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Admir & Sabina  Bosnia

Admir: I married Sabina before the war. I think it was one year before the start of the war in 1991. Sabina lived before in Srebrenica. I went and took her and she came to live with me in my house maybe 55 km away, in Vlasenica. Our families were close to one another. Our life was normal; we lived like normal people. We had a house; I worked, and Sabina stayed home. I worked just like I work here. If you work more, you would have more; if you worked less, you would have less.

The war started in 1991. Sabina's family was in Srebrenica, like always, and she was with me and my family in Vlasenica. They just started messing with the Muslim people, treating them really badly. They took people for no reason to jail. Some people came back home, some people didn't. They just started treating people badly everyday. So we decided that we couldn't do anything about it. We knew that a lot of people had died, so we just decided to go to Tuzla. So my dad stayed in Vlasenica with my grandmother. Sabina's mom, dad and her brothers stayed in Srebrenica because they couldn't come to Tuzla. In Srebrenica, no one could move, no one could go anywhere.

Nobody wanted to lose their head; there were a lot of problems. Every night we were listening to some soldiers walking around the house. Not just my house, a lot of peoples' houses. Everyday we didn't have food; we didn't eat. You know you don't have too much food because it's war—it's a problem. Nobody worked and the stores were closed. Some people had enough of what they needed for the house, but they didn't share. After one month, I could see this was no good. I didn't want to lose my family: me, my wife, and Ismet—ten months old. I say, "Okay, Sabina's cousin is coming; we are going to Tuzla because in Tuzla it's safe." The war wasn't close to Tuzla, maybe around 100 miles. Tuzla and Vlasenica are like 100 miles away. It was definitely safer. So, Sabina's cousin drove us to Tuzla in his truck. There were maybe a hundred people in the truck. Not just my family, but a lot of families.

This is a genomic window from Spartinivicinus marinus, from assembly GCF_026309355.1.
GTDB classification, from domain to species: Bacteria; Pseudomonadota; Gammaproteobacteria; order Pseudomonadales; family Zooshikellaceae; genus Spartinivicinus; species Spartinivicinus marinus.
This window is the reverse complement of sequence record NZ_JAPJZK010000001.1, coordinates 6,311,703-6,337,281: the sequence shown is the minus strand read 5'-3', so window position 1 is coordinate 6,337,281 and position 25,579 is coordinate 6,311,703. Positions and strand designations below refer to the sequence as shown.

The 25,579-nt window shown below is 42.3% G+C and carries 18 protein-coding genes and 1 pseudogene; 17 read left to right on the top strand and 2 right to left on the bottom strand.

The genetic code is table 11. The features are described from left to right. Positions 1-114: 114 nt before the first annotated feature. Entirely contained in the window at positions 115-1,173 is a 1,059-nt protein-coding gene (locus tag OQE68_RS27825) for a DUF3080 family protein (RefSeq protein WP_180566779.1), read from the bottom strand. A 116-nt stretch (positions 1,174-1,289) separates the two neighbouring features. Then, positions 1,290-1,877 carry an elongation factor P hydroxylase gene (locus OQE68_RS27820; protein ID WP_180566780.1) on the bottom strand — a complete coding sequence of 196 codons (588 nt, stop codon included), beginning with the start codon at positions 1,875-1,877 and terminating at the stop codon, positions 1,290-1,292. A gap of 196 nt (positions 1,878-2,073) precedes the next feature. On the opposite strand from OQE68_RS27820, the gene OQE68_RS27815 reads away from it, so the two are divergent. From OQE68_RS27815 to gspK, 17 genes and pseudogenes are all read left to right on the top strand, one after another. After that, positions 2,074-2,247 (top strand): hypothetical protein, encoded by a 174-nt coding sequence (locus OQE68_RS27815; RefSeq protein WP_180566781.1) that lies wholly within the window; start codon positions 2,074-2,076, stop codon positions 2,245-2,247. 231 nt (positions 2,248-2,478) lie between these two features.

Sabina: It was a pretty big truck, and there were over 100 people in the truck. It was one of those trucks with the covers, not made out of metal. Some of the men were changing into females' clothes and dressing up as females so that the soldiers wouldn't take them off of the truck. The soldiers stopped the truck. They were looking for certain people. But, there were more buses, so they told us we could go. In our truck, the soldiers didn't touch anybody. They just went into it and looked through who was there, and then they just let us go. They didn't touch us.

I didn't feel good of course. I left my family; I left my house; I left everything. I thought we were going to get killed, and Ismet was going to get killed because he was small. I was never sure what was going to happen from Vlasenica to Tuzla. I never knew, because anything could happen. I didn't even know I was going to leave that day. We just got everything together and left.

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